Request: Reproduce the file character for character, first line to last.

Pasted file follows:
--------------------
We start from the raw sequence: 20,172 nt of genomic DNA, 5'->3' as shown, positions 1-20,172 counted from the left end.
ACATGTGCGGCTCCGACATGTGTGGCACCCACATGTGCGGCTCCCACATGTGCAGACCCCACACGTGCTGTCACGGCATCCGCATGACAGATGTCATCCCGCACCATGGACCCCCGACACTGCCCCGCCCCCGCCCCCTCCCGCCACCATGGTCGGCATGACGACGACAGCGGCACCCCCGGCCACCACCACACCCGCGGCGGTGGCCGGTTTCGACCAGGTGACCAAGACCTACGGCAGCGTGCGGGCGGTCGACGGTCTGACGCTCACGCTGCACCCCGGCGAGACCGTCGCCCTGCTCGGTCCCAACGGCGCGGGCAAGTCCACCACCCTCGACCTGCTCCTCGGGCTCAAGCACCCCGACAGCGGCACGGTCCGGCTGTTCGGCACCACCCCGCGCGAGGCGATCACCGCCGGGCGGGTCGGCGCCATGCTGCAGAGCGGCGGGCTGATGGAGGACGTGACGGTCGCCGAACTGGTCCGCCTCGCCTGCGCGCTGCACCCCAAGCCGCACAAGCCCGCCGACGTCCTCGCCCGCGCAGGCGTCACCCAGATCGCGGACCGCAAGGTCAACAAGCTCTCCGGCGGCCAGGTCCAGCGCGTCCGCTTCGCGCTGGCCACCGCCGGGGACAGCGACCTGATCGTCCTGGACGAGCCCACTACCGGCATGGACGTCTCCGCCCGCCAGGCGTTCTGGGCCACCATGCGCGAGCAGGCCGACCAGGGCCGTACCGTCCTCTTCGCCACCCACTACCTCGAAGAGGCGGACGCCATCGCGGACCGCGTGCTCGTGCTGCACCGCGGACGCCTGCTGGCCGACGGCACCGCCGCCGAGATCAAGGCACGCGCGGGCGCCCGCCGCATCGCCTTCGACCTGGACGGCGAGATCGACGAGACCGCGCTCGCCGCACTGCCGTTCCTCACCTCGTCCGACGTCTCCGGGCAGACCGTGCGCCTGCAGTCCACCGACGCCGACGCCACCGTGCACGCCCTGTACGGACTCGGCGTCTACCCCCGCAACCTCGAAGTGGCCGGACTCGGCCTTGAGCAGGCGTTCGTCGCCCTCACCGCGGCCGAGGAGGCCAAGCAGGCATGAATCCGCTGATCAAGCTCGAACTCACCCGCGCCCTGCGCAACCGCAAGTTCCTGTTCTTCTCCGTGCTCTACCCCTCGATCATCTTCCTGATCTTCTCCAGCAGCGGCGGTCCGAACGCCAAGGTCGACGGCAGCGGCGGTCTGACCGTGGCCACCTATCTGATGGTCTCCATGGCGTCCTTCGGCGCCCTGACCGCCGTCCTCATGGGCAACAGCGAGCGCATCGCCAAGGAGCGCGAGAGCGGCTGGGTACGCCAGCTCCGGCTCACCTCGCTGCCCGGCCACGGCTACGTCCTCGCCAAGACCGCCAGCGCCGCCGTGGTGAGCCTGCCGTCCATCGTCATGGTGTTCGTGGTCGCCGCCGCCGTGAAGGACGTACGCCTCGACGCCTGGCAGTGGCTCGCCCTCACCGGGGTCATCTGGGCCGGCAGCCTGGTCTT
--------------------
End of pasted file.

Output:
We start from the raw sequence: 20,172 nt of genomic DNA, 5'->3' as shown, positions 1-20,172 counted from the left end.
ACATGTGCGGCTCCGACATGTGTGGCACCCACATGTGCGGCTCCCACATGTGCAGACCCCACACGTGCTGTCACGGCATCCGCATGACAGATGTCATCCCGCACCATGGACCCCCGACACTGCCCCGCCCCCGCCCCCTCCCGCCACCATGGTCGGCATGACGACGACAGCGGCACCCCCGGCCACCACCACACCCGCGGCGGTGGCCGGTTTCGACCAGGTGACCAAGACCTACGGCAGCGTGCGGGCGGTCGACGGTCTGACGCTCACGCTGCACCCCGGCGAGACCGTCGCCCTGCTCGGTCCCAACGGCGCGGGCAAGTCCACCACCCTCGACCTGCTCCTCGGGCTCAAGCACCCCGACAGCGGCACGGTCCGGCTGTTCGGCACCACCCCGCGCGAGGCGATCACCGCCGGGCGGGTCGGCGCCATGCTGCAGAGCGGCGGGCTGATGGAGGACGTGACGGTCGCCGAACTGGTCCGCCTCGCCTGCGCGCTGCACCCCAAGCCGCACAAGCCCGCCGACGTCCTCGCCCGCGCAGGCGTCACCCAGATCGCGGACCGCAAGGTCAACAAGCTCTCCGGCGGCCAGGTCCAGCGCGTCCGCTTCGCGCTGGCCACCGCCGGGGACAGCGACCTGATCGTCCTGGACGAGCCCACTACCGGCATGGACGTCTCCGCCCGCCAGGCGTTCTGGGCCACCATGCGCGAGCAGGCCGACCAGGGCCGTACCGTCCTCTTCGCCACCCACTACCTCGAAGAGGCGGACGCCATCGCGGACCGCGTGCTCGTGCTGCACCGCGGACGCCTGCTGGCCGACGGCACCGCCGCCGAGATCAAGGCACGCGCGGGCGCCCGCCGCATCGCCTTCGACCTGGACGGCGAGATCGACGAGACCGCGCTCGCCGCACTGCCGTTCCTCACCTCGTCCGACGTCTCCGGGCAGACCGTGCGCCTGCAGTCCACCGACGCCGACGCCACCGTGCACGCCCTGTACGGACTCGGCGTCTACCCCCGCAACCTCGAAGTGGCCGGACTCGGCCTTGAGCAGGCGTTCGTCGCCCTCACCGCGGCCGAGGAGGCCAAGCAGGCATGAATCCGCTGATCAAGCTCGAACTCACCCGCGCCCTGCGCAACCGCAAGTTCCTGTTCTTCTCCGTGCTCTACCCCTCGATCATCTTCCTGATCTTCTCCAGCAGCGGCGGTCCGAACGCCAAGGTCGACGGCAGCGGCGGTCTGACCGTGGCCACCTATCTGATGGTCTCCATGGCGTCCTTCGGCGCCCTGACCGCCGTCCTCATGGGCAACAGCGAGCGCATCGCCAAGGAGCGCGAGAGCGGCTGGGTACGCCAGCTCCGGCTCACCTCGCTGCCCGGCCACGGCTACGTCCTCGCCAAGACCGCCAGCGCCGCCGTGGTGAGCCTGCCGTCCATCGTCATGGTGTTCGTGGTCGCCGCCGCCGTGAAGGACGTACGCCTCGACGCCTGGCAGTGGCTCGCCCTCACCGGGGTCATCTGGGCCGGCAGCCTGGTCTT